I learned this morning that Bob Coy, pastor of Calvary Chapel Fort Lauderdale, resigned due to moral failure. It hit me hard; I was shocked, floored. (You can read the statement from the church here.)
I came to know the Lord through the ministry of Calvary Chapel in Las Vegas, Nevada when Pastor Bob was on staff there as an assistant.
The last service I went to at the church in Las Vegas was the service they announced that he was leaving to start a church in Ft. Lauderdale. I was astounded – I was leaving to move to Miami to go to university. I ran home to see how far Miami was from Fort Lauderdale. As a young man and a new Christian, I felt that God was going before me.
When I got to Florida I called Pastor Bob from a pay phone in Ft. Lauderdale and talked to him about coming to the church the following Sunday. Every Sunday after that, or at least the ones when my car was working, I would drive the 45 minutes from Miami to Ft. Lauderdale to go to the little Calvary Chapel that was meeting in a funeral home on Oakland Park Boulevard. Bob Coy was the pastor under whose ministry I really began to learn the Bible for the first time. Rarely did I hear a message of his over the years where I haven’t been encouraged and challenged. I love Pastor Bob and his family.
I can’t imagine the heartbreak and confusion that is happening in the lives of those who are close to him. We are certainly praying for him and his family and the church. I am confident that there are good and godly leaders who are ministering to him and leading the church through this difficulty. While it will be tough and painful for all parties involved, the church and the Coys will get through it, God will reign, people will grow, lives will continue to be transformed.
Times like this are good times not to scour the Internet and look for all the details about Bob Coy, but to scour our own lives and “consider ourselves lest we also be tempted.” (Galatians 6:1)
Let me suggest some ways that we can do this.
1. It’s a good time to examine how you do accountability.
Who is there in your life who asks you the tough questions? Who knows your secrets? If the answer is no one, that is a big red flag. Take measures now to change that. Proverbs 28:13 says, “He who covers his sins will not prosper, but whoever confesses and forsakes them will have mercy.” Numbers 32:23 says, “…your sin will find you out.” That Scripture has been proven true in painful ways for many.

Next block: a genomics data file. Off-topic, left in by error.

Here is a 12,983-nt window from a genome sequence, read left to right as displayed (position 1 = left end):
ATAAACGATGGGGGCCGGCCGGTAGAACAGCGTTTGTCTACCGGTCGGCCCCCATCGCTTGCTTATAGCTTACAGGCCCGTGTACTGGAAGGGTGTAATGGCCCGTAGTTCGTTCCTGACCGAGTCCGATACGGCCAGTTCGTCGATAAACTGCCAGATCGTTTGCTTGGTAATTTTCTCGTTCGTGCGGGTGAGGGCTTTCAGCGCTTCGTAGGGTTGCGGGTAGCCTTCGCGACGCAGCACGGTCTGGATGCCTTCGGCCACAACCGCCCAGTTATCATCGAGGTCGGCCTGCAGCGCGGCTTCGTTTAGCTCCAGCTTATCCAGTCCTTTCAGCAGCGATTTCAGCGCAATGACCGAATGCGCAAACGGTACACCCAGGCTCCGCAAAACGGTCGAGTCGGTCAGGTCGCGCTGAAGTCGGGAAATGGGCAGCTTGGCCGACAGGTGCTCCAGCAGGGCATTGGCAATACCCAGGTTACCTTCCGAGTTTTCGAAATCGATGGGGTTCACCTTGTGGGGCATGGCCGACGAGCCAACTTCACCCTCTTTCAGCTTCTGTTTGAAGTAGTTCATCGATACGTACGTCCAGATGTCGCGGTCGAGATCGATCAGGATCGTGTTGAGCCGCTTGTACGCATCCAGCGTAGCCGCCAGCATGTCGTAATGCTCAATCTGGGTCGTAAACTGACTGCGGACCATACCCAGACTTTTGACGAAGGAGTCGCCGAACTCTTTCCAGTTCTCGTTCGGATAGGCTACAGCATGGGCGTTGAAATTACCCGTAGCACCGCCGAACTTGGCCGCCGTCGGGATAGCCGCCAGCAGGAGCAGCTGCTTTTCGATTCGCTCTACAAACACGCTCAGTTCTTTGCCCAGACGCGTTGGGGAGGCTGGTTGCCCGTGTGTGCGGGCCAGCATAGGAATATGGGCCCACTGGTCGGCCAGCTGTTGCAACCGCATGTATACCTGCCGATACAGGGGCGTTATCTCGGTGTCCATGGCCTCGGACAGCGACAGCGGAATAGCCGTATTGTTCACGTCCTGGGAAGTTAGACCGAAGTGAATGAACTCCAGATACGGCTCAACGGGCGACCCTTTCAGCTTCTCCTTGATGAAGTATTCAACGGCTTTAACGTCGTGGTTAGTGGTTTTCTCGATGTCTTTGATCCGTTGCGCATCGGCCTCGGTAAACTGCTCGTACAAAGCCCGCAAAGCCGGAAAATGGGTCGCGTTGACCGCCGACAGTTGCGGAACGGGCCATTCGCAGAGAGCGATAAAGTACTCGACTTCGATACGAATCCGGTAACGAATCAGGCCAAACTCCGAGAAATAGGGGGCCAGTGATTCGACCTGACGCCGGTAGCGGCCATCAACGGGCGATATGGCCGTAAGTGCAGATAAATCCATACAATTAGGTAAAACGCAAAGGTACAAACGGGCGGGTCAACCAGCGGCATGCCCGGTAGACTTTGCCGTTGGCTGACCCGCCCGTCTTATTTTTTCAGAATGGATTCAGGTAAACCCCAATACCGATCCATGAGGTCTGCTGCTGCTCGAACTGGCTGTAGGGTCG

2. It’s a good time to examine your conversations and desire for information.
We don’t need to know details; we don’t need to spread what we know. If you do, are you gossiping? Consider this verse: “He who covers a transgression seeks love, But he who repeats a matter separates friends.” (Proverbs 17:9, NKJV)
3. It’s a good time to examine your perspective about Christian leaders.
When it comes to popular pastors and teachers, many of us put them on pedestals on which they ought not to be. While leaders are held to a high standard (1 Timothy 3:1-7; Titus 1:7-9), they are not to be looked upon as idols or “stars”. We all have our favourite teachers, (Pastor Bob is one of mine), yet we must look beyond any pastor and keep our eyes on the Lord Jesus Christ, the leader of the church. No man died on the cross for you save the God-man Jesus Christ.
4. It’s a good time to remember God’s grace, love, and forgiveness.
“If we say that we have no sin, we deceive ourselves, and the truth is not in us. If we confess our sins, He is faithful and just to forgive us our sins and to cleanse us from all unrighteousness. If we say that we have not sinned, we make Him a liar, and His word is not in us. My little children, these things I write to you, so that you may not sin. And if anyone sins, we have an Advocate with the Father, Jesus Christ the righteous. And He Himself is the propitiation for our sins, and not for ours only but also for the whole world.” (1 John 1:8-2:2, NKJV)